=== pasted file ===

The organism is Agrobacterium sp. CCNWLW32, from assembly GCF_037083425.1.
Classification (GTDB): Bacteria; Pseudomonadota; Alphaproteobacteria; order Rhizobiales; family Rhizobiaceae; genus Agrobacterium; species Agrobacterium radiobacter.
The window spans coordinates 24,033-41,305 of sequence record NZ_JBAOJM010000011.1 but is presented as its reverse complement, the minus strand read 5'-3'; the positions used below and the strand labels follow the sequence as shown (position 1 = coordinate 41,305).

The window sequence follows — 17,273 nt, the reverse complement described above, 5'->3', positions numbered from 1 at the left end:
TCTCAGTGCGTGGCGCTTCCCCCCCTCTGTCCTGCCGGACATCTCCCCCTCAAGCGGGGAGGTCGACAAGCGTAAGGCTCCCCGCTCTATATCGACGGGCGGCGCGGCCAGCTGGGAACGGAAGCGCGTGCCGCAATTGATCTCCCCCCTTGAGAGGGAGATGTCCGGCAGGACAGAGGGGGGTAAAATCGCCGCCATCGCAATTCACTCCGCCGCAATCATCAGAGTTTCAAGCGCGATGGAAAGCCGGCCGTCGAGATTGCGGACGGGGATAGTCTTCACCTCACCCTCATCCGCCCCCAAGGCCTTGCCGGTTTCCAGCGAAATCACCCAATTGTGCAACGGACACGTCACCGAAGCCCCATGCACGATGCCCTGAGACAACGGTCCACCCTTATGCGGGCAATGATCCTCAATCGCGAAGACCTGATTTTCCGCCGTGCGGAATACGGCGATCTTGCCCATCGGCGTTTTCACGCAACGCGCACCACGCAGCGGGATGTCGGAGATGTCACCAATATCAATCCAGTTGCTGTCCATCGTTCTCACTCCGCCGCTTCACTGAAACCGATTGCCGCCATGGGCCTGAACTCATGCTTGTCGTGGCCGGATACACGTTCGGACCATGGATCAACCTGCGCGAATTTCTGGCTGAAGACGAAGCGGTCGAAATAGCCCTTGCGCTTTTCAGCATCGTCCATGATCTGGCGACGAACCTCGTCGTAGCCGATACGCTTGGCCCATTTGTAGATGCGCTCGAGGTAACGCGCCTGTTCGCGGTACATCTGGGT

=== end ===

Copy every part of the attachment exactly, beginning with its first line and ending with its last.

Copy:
The organism is Agrobacterium sp. CCNWLW32, from assembly GCF_037083425.1.
Classification (GTDB): Bacteria; Pseudomonadota; Alphaproteobacteria; order Rhizobiales; family Rhizobiaceae; genus Agrobacterium; species Agrobacterium radiobacter.
The window spans coordinates 24,033-41,305 of sequence record NZ_JBAOJM010000011.1 but is presented as its reverse complement, the minus strand read 5'-3'; the positions used below and the strand labels follow the sequence as shown (position 1 = coordinate 41,305).

The window sequence follows — 17,273 nt, the reverse complement described above, 5'->3', positions numbered from 1 at the left end:
TCTCAGTGCGTGGCGCTTCCCCCCCTCTGTCCTGCCGGACATCTCCCCCTCAAGCGGGGAGGTCGACAAGCGTAAGGCTCCCCGCTCTATATCGACGGGCGGCGCGGCCAGCTGGGAACGGAAGCGCGTGCCGCAATTGATCTCCCCCCTTGAGAGGGAGATGTCCGGCAGGACAGAGGGGGGTAAAATCGCCGCCATCGCAATTCACTCCGCCGCAATCATCAGAGTTTCAAGCGCGATGGAAAGCCGGCCGTCGAGATTGCGGACGGGGATAGTCTTCACCTCACCCTCATCCGCCCCCAAGGCCTTGCCGGTTTCCAGCGAAATCACCCAATTGTGCAACGGACACGTCACCGAAGCCCCATGCACGATGCCCTGAGACAACGGTCCACCCTTATGCGGGCAATGATCCTCAATCGCGAAGACCTGATTTTCCGCCGTGCGGAATACGGCGATCTTGCCCATCGGCGTTTTCACGCAACGCGCACCACGCAGCGGGATGTCGGAGATGTCACCAATATCAATCCAGTTGCTGTCCATCGTTCTCACTCCGCCGCTTCACTGAAACCGATTGCCGCCATGGGCCTGAACTCATGCTTGTCGTGGCCGGATACACGTTCGGACCATGGATCAACCTGCGCGAATTTCTGGCTGAAGACGAAGCGGTCGAAATAGCCCTTGCGCTTTTCAGCATCGTCCATGATCTGGCGACGAACCTCGTCGTAGCCGATACGCTTGGCCCATTTGTAGATGCGCTCGAGGTAACGCGCCTGTTCGCGGTACATCTGGGT